Thinking Out Loud

Many moons ago, before The Wiggles and Yo Gabba Gabba became the mainstays of my family’s playlist, Public Radio was our go-to station for diverse, thought provoking and often humorous programming. Oregon Public Radio show Think Out Loud ran a show last month about biking in non-urban areas. City cyclists receive much attention in terms of safety, infrastructure and funding but developing safe roads for cyclists in non-urban areas is a relatively novel concept. TOL asked me a few questions about our experience competing for road space in rural washington. You can check out the entire broadcast here. My segment only lasted a couple of minutes but it was a fun to touch on these issues from a family perspective.

Recording the broadcast itself was exciting. My twelve year old son had babysitting duty while I ran to the garage for quiet. Live radio doesn’t yield much forgiveness for a wailing “Momeeeeeeee”. Worrying about the children interrupting or burning down the house did wonders for my nerves, in general, as I didn’t really have much time to worry about what I was going to say. As short as my segment was it got me thinking about family biking, the concept of the weakest link and grassroots advocacy.

For us, as a car-free family biking is much more than recreation or a hobby. It’s about function and practicality. Getting groceries, getting to school and meeting our transportation needs without turning a key. As a result we are exposed, to the elements, the public and most critically to a constant stream of 2,000 plus pound vehicles zooming by next to our children. Our town has a lovely multi-use trail for recreation however there is no infrastructure to connect us to stores and services. As a result we are forced on sidewalks, across grassy/ muddy areas where there is no shoulder and in some places into the streets.

The idea of building streets and communities to service pedestrians and cyclists seems like a no-brainer. A hundred years ago the auto was viewed as a dangerous intruder to streets in which pedestrians, bikes, women, men, children were the dominant force. In our “modern” culture cyclists and pedestrians are fighting for safe ways to commute.

While I believe cycling to be one of the safest and most affordable means of transportation; we bike defensively. With my twelve year old on two wheels and five year old and one year sheltered only by a fabric and aluminum frame trailer it’s not enough to assume a motorist will stop or check the bike lane before turning. I take full responsibility for the failure of motorists to stop, yield or give enough room. I have to assume that every car is playing a deadly game of Russian roulette and keep the barrel aimed away from my family.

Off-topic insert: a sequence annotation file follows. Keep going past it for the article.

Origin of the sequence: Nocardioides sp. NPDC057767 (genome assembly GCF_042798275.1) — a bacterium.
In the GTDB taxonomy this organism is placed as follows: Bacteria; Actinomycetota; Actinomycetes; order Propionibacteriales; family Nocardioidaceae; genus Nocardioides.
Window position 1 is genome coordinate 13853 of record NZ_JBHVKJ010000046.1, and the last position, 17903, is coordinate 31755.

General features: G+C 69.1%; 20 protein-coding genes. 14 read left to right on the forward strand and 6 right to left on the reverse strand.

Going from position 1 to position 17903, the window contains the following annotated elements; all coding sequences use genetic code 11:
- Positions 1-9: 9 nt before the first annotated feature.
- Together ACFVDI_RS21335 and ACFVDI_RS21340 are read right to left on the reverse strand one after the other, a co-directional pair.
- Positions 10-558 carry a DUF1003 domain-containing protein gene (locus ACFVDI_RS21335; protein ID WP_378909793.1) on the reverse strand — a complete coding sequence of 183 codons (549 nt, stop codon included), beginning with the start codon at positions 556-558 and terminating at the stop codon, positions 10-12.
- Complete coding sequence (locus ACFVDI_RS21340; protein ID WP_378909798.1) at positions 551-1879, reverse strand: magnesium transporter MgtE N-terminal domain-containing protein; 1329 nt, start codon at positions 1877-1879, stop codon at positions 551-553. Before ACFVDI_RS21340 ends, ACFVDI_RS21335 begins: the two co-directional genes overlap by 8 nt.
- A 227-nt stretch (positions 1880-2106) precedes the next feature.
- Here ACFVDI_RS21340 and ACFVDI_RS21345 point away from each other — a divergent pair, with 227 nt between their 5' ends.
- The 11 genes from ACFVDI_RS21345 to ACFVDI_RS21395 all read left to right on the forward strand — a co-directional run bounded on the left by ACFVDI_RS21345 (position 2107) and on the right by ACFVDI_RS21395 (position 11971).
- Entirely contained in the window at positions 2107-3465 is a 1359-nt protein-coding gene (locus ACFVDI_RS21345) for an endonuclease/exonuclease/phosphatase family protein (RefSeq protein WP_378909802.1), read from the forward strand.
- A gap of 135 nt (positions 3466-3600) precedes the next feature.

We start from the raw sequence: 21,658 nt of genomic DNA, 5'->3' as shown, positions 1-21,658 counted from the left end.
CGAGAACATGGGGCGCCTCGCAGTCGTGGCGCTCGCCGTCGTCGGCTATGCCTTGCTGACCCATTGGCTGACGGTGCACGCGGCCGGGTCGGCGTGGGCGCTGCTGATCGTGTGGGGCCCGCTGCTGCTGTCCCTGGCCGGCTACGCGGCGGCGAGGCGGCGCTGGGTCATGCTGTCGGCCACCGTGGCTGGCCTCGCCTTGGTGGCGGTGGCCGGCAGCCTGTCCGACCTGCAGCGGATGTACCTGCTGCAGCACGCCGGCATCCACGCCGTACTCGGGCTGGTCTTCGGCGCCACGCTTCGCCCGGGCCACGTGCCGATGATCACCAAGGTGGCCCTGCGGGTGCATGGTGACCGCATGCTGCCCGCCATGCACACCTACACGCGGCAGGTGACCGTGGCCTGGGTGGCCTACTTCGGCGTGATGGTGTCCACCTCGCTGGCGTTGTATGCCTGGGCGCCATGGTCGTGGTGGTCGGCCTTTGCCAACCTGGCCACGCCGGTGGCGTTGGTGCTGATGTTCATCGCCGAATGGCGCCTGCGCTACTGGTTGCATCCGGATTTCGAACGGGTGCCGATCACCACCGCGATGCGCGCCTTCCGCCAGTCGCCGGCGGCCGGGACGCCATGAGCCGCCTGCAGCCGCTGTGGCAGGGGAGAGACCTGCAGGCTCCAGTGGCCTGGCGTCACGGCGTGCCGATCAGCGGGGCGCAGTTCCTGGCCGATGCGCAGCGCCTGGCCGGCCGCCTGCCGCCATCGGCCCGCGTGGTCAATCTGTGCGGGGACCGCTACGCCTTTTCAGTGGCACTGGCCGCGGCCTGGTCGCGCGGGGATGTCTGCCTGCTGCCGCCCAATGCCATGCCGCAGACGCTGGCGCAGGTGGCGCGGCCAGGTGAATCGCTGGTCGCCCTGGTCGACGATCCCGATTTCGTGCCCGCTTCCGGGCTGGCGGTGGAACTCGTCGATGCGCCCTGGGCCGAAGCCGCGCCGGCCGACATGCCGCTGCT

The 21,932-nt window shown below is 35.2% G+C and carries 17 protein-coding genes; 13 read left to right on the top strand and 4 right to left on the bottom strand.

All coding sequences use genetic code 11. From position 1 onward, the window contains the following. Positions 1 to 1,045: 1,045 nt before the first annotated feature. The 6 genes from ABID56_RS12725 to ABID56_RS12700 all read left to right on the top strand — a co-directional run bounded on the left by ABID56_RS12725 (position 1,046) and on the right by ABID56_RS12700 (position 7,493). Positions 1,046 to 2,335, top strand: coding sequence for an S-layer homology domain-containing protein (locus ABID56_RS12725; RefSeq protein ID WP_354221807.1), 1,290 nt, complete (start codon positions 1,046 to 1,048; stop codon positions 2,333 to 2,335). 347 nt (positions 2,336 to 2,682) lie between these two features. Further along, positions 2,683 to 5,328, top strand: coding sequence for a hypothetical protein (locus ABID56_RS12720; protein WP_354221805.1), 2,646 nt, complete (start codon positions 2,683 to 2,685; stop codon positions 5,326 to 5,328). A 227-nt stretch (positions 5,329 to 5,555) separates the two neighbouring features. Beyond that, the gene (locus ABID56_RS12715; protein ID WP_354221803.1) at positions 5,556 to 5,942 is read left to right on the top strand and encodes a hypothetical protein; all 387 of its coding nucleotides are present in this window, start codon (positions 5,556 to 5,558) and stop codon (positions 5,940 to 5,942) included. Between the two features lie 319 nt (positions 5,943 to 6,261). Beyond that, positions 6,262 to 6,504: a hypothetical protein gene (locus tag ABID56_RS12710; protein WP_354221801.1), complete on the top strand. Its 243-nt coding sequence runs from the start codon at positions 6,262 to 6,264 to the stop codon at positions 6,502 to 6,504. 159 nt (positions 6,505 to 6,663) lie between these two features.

Buffered bike lanes and infrastructure certainly offer some measure of protection but they must be built with the smallest, or most vulnerable user in mind. The wheelchair, the stroller, the child are the weakest links. If our streets fail them. They have failed entirely. One casualty is too many.

I believe the path to change is going to be cut by a change in consciousness. It was not until my family got on bikes that my scope of vision widened. Now I notice cyclists and pedestrians. I pay attention to legislation and bicycle advocacy. I seek opportunities to encourage and educate everyone and anyone about the freedom and possibilities that using a bike as transportation offers.

There is no overestimating the strength of families, mothers and fathers for providing and protecting their children. As more families and individuals experience the myriad of wonderful benefits of biking, their consciousness will expand too. Collectively we can raise awareness, be a force for change and build a better future.

What do you think? How can cyclists and family cyclists protect themselves? What are the solutions to keeping families and individuals safe while commuting? Are cities inherently more safe because of biking infrastructure ie: bike lanes, sharrows etc?

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